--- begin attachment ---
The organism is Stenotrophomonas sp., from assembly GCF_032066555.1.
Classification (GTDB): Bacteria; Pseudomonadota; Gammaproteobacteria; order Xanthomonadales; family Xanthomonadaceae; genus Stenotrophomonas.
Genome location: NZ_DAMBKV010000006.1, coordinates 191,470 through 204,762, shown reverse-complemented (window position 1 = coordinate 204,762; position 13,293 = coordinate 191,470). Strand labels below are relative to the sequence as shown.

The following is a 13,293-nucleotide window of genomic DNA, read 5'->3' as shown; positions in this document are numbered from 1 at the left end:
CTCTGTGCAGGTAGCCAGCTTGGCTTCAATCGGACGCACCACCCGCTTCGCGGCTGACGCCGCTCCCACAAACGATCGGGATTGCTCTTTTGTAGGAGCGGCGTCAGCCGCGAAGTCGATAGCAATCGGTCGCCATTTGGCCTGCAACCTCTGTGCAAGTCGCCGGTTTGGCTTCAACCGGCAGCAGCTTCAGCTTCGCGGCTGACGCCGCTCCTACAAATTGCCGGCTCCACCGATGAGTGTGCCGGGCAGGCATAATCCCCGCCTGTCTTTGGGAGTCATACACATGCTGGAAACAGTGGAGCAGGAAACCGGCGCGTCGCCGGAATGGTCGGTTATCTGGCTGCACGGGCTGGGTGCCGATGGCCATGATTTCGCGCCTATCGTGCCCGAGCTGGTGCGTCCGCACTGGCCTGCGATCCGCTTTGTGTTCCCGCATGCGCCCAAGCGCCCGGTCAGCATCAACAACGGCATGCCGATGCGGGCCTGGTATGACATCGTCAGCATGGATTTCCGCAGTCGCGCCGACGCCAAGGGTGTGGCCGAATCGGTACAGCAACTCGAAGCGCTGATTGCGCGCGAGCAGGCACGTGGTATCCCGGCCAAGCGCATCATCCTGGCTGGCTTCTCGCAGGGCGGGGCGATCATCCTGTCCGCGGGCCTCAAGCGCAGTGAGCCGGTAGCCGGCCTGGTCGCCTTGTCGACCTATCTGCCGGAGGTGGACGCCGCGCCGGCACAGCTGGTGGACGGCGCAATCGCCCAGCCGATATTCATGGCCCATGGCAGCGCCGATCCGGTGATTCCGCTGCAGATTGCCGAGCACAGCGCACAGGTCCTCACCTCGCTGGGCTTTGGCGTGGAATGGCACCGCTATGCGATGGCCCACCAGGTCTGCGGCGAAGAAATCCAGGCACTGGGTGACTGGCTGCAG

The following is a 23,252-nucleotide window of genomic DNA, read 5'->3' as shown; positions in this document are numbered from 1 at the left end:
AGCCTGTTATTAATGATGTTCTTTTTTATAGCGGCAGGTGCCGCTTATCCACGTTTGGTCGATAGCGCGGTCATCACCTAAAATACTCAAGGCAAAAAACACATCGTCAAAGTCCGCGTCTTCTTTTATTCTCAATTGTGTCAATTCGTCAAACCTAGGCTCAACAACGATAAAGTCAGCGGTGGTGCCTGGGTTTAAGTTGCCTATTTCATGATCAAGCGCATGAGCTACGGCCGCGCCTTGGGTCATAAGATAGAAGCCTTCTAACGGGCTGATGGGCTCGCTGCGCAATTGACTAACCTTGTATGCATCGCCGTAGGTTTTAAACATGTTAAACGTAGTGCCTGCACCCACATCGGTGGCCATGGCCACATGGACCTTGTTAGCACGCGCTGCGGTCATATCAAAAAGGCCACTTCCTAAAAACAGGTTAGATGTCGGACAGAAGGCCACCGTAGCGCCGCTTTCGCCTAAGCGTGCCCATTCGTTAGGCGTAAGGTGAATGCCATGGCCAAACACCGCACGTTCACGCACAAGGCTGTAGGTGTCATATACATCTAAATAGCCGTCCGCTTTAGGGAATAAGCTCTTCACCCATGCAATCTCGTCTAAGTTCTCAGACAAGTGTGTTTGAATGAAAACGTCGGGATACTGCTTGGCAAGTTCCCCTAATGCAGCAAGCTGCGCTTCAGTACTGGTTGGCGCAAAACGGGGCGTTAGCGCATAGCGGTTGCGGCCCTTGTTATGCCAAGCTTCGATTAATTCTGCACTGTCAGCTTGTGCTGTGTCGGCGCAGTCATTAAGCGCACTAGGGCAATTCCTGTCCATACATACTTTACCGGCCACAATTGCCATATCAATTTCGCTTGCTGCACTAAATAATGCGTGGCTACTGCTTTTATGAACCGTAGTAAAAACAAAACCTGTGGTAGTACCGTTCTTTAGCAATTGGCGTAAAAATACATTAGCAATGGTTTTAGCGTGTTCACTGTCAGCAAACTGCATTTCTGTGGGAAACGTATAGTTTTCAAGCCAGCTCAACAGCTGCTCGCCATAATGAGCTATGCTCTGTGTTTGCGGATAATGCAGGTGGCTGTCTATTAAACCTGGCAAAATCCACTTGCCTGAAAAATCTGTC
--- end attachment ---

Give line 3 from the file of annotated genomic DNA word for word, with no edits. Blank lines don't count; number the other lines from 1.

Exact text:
Genome location: NZ_DAMBKV010000006.1, coordinates 191,470 through 204,762, shown reverse-complemented (window position 1 = coordinate 204,762; position 13,293 = coordinate 191,470). Strand labels below are relative to the sequence as shown.